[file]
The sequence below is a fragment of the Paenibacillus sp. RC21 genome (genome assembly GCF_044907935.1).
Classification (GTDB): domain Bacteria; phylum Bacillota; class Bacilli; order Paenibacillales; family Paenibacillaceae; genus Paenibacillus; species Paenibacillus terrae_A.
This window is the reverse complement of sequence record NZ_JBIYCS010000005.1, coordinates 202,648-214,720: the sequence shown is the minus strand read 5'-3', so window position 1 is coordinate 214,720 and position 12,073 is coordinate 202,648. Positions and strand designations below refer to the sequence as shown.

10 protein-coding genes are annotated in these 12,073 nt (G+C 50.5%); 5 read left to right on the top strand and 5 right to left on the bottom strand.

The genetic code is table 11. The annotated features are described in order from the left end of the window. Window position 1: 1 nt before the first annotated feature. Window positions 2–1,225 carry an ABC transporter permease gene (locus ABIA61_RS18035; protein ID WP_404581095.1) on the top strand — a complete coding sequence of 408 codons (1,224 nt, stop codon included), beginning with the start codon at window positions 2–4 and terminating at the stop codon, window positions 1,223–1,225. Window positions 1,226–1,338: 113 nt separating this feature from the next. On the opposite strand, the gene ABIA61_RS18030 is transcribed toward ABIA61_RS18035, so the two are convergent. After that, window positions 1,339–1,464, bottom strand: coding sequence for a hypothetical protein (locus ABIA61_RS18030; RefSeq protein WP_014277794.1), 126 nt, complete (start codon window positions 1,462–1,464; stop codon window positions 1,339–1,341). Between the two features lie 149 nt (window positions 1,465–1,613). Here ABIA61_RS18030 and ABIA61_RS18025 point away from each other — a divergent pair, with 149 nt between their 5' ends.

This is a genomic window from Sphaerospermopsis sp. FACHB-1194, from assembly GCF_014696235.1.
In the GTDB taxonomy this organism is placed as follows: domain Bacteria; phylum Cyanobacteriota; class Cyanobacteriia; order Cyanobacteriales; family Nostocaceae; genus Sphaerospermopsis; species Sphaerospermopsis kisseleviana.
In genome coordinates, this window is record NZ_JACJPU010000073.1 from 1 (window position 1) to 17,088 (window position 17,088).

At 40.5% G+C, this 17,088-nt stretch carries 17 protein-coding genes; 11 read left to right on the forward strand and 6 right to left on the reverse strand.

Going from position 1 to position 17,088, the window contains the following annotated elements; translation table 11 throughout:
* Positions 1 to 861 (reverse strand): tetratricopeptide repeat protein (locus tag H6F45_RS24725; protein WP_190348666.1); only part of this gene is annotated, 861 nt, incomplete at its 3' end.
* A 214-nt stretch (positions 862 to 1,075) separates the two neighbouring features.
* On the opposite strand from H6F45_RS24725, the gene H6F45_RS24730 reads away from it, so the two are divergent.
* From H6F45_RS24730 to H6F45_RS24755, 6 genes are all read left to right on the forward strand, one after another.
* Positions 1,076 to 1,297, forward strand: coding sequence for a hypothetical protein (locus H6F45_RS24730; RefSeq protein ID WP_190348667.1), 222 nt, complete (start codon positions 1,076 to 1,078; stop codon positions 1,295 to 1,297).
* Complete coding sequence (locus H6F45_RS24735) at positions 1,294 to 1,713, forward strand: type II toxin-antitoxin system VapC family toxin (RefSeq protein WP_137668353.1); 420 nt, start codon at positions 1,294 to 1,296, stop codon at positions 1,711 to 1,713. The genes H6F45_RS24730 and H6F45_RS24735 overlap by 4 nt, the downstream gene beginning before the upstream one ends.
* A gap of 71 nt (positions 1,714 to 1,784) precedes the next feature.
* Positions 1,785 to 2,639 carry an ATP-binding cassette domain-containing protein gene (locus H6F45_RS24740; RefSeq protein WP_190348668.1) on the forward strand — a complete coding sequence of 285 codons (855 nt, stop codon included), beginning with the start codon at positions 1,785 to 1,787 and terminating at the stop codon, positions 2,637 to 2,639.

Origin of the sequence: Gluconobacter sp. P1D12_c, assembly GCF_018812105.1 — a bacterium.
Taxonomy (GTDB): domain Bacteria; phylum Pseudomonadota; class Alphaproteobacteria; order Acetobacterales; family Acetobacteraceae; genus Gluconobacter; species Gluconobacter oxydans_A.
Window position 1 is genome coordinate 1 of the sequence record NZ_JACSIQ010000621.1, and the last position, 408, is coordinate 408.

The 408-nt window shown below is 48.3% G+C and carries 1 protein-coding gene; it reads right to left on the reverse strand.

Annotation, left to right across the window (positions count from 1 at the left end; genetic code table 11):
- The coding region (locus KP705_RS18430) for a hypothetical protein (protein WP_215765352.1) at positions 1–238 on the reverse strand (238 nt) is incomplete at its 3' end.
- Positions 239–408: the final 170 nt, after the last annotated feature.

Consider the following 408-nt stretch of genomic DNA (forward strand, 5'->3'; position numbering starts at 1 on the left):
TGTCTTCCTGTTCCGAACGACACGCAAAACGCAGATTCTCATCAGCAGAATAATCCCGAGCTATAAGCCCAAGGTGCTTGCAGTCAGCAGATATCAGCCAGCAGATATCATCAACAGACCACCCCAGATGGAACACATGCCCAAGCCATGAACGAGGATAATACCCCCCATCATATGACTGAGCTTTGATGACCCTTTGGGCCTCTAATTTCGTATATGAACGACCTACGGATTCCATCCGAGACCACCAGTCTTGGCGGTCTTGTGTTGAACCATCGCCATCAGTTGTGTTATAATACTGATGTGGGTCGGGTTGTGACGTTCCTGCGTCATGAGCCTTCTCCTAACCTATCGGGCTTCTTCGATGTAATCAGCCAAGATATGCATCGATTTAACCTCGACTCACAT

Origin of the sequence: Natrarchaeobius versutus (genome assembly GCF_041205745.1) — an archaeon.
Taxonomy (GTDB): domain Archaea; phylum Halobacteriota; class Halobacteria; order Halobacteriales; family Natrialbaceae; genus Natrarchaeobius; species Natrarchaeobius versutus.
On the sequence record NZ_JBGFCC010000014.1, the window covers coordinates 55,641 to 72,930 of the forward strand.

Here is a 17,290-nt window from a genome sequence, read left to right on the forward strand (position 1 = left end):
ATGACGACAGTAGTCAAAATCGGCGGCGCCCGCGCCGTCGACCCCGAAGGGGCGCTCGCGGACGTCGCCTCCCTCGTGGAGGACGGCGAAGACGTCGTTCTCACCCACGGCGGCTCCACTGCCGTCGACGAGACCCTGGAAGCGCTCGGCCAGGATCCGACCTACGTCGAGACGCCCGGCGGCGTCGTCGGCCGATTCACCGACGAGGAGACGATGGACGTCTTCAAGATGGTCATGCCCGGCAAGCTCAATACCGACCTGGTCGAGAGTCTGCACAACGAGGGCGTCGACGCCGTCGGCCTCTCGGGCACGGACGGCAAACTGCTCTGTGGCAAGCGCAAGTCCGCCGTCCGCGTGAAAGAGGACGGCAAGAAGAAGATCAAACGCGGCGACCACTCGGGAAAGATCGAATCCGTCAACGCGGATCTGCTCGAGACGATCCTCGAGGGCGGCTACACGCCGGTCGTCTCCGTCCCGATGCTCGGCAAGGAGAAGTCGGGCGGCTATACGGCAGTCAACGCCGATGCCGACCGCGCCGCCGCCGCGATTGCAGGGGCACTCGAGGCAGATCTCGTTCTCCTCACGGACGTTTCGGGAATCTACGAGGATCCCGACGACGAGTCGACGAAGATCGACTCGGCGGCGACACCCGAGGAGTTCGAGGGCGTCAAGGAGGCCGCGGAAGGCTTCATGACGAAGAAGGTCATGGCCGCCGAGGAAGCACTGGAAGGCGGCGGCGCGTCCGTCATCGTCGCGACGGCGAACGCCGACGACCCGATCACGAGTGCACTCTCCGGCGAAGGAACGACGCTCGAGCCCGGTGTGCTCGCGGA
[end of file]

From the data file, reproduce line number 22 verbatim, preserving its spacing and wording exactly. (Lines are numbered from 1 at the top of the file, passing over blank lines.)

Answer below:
The 408-nt window shown below is 48.3% G+C and carries 1 protein-coding gene; it reads right to left on the reverse strand.